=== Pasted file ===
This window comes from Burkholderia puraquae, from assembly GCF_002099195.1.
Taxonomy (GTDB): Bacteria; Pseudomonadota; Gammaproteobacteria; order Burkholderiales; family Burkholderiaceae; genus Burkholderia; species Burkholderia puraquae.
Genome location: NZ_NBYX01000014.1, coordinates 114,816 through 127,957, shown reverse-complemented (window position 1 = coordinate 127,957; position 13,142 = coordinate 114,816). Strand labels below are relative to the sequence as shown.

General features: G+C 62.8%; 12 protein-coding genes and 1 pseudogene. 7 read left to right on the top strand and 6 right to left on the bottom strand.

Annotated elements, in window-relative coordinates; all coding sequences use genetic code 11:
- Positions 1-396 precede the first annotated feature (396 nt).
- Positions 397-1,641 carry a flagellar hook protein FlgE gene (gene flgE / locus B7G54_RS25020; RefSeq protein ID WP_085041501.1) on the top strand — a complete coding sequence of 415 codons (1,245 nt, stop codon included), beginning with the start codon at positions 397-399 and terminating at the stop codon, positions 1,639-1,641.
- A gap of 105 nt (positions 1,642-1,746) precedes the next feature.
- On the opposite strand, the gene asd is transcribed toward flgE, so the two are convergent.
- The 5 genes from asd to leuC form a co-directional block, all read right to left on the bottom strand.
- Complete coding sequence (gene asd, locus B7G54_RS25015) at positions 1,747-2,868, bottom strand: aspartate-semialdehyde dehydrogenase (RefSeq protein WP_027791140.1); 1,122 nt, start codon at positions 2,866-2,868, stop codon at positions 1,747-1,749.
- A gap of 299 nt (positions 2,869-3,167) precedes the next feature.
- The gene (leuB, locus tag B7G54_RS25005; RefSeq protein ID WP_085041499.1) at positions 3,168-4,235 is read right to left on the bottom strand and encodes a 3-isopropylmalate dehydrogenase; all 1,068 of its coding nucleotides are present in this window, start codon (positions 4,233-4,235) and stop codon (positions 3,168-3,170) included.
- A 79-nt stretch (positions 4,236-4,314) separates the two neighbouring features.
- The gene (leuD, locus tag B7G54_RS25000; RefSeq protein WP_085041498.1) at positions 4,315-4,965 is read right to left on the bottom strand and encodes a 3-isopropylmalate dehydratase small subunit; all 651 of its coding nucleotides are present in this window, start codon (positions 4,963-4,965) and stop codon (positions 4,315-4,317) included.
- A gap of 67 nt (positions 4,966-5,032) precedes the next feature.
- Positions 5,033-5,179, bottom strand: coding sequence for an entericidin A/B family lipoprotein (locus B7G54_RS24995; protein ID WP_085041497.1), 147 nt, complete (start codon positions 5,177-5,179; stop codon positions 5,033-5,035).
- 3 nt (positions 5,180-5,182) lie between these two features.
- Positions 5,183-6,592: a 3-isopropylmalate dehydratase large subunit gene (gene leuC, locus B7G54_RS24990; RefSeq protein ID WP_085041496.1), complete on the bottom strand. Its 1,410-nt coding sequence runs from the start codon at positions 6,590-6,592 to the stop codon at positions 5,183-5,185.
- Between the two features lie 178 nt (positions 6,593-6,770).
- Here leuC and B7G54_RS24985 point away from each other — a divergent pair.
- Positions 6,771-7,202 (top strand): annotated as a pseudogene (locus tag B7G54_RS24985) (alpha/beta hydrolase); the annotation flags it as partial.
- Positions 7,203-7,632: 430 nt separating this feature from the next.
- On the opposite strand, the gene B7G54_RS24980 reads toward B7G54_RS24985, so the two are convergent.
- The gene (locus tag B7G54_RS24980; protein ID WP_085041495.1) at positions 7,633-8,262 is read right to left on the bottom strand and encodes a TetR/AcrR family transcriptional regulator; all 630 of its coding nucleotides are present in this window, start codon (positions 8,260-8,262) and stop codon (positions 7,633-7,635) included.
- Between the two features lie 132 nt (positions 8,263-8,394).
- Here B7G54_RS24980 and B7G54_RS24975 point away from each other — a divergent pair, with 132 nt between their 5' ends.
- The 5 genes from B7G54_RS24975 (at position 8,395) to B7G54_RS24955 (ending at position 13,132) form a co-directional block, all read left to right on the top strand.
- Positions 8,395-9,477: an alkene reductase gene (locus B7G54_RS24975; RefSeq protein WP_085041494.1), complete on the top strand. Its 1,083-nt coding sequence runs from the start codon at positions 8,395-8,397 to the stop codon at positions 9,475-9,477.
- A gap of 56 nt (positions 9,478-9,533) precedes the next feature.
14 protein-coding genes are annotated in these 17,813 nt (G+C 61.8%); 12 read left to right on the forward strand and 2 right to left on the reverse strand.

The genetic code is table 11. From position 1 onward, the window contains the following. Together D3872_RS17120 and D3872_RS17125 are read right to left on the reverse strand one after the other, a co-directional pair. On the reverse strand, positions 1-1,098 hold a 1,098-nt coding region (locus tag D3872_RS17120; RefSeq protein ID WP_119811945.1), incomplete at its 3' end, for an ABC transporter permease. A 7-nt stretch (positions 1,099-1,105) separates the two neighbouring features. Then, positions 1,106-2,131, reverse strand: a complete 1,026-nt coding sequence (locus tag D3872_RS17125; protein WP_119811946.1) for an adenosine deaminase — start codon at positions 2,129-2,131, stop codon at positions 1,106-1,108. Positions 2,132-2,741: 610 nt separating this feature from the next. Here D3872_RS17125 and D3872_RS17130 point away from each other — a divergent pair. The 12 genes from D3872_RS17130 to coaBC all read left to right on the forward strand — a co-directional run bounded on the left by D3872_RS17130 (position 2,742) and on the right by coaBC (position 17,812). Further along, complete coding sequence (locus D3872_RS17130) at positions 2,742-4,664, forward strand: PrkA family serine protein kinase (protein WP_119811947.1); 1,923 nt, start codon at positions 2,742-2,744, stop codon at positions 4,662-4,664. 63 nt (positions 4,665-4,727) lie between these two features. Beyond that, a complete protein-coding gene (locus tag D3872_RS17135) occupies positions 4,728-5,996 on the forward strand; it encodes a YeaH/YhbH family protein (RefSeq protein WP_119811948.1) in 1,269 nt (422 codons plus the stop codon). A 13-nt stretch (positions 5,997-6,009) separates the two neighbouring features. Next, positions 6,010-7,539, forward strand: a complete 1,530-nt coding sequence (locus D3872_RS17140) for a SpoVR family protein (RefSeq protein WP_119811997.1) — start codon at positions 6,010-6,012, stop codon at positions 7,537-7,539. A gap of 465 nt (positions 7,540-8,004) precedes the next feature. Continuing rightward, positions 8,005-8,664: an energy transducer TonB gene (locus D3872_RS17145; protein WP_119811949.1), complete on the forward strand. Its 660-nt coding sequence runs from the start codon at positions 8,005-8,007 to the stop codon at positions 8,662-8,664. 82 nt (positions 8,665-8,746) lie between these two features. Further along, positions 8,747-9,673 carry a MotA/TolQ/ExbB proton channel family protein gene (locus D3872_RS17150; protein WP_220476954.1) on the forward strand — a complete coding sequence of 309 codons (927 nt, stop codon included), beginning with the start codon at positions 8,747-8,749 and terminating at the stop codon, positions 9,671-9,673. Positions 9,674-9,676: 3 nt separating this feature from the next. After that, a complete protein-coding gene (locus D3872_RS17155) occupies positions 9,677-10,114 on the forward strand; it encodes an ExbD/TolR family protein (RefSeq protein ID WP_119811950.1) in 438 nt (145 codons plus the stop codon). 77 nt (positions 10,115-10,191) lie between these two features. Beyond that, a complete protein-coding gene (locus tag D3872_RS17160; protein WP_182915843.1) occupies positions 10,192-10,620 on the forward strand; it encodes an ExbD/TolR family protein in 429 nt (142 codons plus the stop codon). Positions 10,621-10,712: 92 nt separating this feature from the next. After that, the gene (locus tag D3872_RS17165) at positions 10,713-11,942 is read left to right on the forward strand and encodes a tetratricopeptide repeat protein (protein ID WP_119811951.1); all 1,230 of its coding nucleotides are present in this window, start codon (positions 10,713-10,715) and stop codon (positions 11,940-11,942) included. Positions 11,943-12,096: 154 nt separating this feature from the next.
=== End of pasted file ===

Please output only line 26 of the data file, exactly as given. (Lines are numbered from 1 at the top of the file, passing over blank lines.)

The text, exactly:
- Between the two features lie 132 nt (positions 8,263-8,394).